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Dr. Kebba, MD, MPH, answers your Coronavirus questions | Antara Health

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More than 80% of people with COVID19 have mild symptoms and then recover, presumably with some level of immunity to prevent reinfection from happening.

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By the time one is coughing after being infected by CoVid19, how much damage has it caused to human lungs? How long does it take to cure?

Symptoms of coronavirus infection can begin 2-14 days after a person is exposed to the virus. Most people who develop symptoms begin to have those symptoms 4-6 days after exposure. For most people, symptoms last about 2 weeks but for people with severe (requiring hospitalization and oxygen support) or critical disease (requiring intensive care unit support and mechanical ventilation), recovery time is closer to 3-6 weeks.

Most people with infection do not have any long-lasting damage done to their lungs at all. Of the small number of people that require mechanical ventilation as a result of COVID19, a small percentage of them do appear to have significant lung tissue scarring.

Since the outbreak of Covid-19 majority tend to suffer from common cold and coughs (flu- )which appears to be the sign of Covid -19, how can we term this or do we have the virus with us but now our immune system is battling it out?

Since most people have never been exposed to the novel (meaning new) Coronavirus (SARS-CoV2), once they are exposed to the virus, their bodies do not have any antibodies that would help them prevent an infection from establishing itself. So, what then happens is that the virus infects the lungs and the body starts to fight the virus by mounting an immune response. The body’s response to this new virus is what causes an infected person to experience fever and some of the other symptoms such as fatigue and joint pains. Since the battleground between the virus and a person’s immune system is mostly in the lungs, that is why coughing and difficulty breathing are also very common symptoms. Think about it as the damage that happens to a field during a battle there. No matter who wins the battle, the grass suffers and there is lots of noise and smoke. Fortunately, the noise stops and the smoke clears, and almost always, the grass grows back. This is the case for most people who get coronavirus and have symptoms.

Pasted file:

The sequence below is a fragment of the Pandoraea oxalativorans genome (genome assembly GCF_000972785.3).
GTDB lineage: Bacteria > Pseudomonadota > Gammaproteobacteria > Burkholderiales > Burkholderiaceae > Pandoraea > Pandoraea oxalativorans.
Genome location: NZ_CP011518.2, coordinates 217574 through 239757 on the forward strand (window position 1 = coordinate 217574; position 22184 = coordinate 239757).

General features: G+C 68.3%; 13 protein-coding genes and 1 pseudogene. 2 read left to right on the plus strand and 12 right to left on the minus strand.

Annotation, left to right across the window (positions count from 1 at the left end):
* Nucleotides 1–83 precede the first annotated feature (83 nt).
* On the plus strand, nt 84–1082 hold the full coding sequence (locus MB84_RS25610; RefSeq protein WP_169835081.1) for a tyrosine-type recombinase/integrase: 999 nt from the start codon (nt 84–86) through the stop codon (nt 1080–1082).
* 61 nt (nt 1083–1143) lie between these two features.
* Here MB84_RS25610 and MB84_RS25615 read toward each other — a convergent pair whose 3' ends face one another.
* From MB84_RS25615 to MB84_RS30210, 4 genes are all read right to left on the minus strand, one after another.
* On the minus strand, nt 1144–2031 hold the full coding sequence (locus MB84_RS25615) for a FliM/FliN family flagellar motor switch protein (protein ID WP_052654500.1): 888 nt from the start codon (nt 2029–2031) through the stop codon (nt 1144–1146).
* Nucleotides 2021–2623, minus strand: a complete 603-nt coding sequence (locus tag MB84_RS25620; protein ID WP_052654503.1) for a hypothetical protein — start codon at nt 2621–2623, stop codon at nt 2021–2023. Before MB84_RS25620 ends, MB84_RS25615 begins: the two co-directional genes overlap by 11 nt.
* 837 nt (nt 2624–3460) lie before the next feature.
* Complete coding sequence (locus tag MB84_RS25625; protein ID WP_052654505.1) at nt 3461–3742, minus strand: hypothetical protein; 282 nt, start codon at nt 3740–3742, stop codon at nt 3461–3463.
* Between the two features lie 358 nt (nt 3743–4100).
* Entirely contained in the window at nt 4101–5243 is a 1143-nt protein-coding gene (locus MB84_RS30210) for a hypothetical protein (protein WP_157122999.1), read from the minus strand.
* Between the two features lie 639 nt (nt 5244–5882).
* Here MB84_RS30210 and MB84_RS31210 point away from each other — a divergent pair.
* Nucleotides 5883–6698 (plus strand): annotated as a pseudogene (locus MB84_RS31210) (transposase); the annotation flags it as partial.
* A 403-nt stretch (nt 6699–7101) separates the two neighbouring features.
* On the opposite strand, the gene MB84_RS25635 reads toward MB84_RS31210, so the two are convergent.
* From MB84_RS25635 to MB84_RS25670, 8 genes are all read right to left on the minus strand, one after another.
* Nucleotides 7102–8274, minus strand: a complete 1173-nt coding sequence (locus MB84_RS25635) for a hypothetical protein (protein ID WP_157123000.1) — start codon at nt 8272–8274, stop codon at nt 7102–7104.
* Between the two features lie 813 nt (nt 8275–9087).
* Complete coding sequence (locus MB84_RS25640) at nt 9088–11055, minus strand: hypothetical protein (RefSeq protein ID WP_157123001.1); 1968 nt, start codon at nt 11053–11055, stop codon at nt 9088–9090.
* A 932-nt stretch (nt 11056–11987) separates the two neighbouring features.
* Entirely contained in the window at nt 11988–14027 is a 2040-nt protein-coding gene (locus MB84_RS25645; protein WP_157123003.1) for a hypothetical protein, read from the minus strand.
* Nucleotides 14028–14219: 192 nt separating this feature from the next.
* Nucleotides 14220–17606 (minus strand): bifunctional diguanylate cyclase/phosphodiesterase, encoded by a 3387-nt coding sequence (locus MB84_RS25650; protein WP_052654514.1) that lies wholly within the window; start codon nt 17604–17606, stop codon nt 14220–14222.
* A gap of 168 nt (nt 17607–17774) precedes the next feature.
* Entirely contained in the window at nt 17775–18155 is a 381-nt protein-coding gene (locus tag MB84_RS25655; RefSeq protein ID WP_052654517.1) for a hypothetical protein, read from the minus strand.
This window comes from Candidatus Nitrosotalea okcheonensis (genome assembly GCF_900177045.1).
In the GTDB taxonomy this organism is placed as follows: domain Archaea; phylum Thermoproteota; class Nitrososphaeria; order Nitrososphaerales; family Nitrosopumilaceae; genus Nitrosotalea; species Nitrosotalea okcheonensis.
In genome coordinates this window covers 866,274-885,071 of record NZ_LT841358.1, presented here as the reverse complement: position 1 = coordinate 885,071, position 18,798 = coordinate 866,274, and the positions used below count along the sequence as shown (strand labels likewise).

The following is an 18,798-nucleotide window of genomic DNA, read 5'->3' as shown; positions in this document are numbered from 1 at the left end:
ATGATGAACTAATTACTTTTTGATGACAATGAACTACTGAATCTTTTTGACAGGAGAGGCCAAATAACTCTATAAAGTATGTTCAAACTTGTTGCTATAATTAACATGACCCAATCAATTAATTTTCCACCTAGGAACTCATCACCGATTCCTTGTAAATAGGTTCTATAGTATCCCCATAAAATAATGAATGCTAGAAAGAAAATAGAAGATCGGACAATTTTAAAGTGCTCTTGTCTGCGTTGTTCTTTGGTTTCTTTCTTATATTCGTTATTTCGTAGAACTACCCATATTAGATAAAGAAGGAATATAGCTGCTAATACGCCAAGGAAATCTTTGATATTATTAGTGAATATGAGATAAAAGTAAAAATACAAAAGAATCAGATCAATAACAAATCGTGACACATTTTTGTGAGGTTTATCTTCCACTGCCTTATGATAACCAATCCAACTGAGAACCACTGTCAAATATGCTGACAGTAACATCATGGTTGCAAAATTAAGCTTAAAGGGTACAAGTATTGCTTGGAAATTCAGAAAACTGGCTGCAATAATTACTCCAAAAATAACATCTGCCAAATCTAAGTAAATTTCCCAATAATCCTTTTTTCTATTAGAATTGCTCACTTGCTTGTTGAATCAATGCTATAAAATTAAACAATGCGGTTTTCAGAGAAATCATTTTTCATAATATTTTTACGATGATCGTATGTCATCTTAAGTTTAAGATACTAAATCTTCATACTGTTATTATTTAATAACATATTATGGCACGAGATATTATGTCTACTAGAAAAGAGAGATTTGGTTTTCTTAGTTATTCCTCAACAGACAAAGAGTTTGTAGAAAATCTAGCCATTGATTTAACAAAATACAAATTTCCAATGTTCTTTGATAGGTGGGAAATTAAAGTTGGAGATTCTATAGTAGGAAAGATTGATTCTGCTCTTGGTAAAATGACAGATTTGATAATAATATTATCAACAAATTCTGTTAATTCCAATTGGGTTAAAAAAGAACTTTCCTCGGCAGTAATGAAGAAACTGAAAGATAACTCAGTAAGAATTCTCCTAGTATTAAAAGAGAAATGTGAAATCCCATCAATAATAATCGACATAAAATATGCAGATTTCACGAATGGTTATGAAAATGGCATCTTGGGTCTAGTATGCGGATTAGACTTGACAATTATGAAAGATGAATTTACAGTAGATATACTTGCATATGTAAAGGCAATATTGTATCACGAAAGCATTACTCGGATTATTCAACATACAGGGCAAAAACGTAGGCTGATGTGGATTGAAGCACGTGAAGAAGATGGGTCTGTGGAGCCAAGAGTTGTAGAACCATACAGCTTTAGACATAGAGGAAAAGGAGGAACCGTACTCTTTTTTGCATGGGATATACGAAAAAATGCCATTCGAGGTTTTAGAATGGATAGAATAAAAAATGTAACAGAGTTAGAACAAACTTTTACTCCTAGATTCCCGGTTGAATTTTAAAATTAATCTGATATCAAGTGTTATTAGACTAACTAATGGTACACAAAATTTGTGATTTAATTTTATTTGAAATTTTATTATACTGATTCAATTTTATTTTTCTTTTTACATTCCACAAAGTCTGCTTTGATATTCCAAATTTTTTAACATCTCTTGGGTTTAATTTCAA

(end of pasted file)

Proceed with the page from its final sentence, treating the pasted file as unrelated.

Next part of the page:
There are some other symptoms that some people with COVID19 patients experience. Up to 30% of people with coronavirus lose their sense of taste (dysgeusia) and lose their sense of smell (anosmia). Of note, most people with COVID19 do not get a runny nose and congestion because the infection is mostly one of the lower respiratory tract (lungs).

But, for the most part, the symptoms of COVID19 are very similar to the symptoms of the common cold and the flu. The only way to figure out if a person has a cold, the flu or the coronavirus is by doing a test, which for now are only available for specific patients in Kenya. 

More than 80% of people with COVID19 have mild symptoms and then recover, presumably with some level of immunity to prevent reinfection from happening. This recovery happens because the body’s immune system can contain and eliminate the virus. Here is where the similarities between COVID19 and the flu stop. Up to 15% of people with COVID19 require some level of supportive care in a hospital. For the common flu, that number is 1-2%.

What are the chances of recovery should someone get it? Everyone is telling us how not to get it but no one is talking about what to do when you get it?

  1. The chances of recovery from COVID are very, very good. Most people recover with no long-lasting effects. In fact, more than 80% of people recover after having only mild symptoms. 

  2. Of the remaining 15% that have severe symptoms, 10% require only a short stay in the hospital and some supplemental oxygen to make sure their bodies are receiving the oxygen required to contain and control the virus. Approximately, 4% of people do require mechanical ventilation to survive. Mechanical ventilation is necessary when you are no longer able to breathe effectively on your own. Most of the people in the world that have required both supplemental oxygen and mechanical ventilation have had underlying risk factors. The common risk factors are: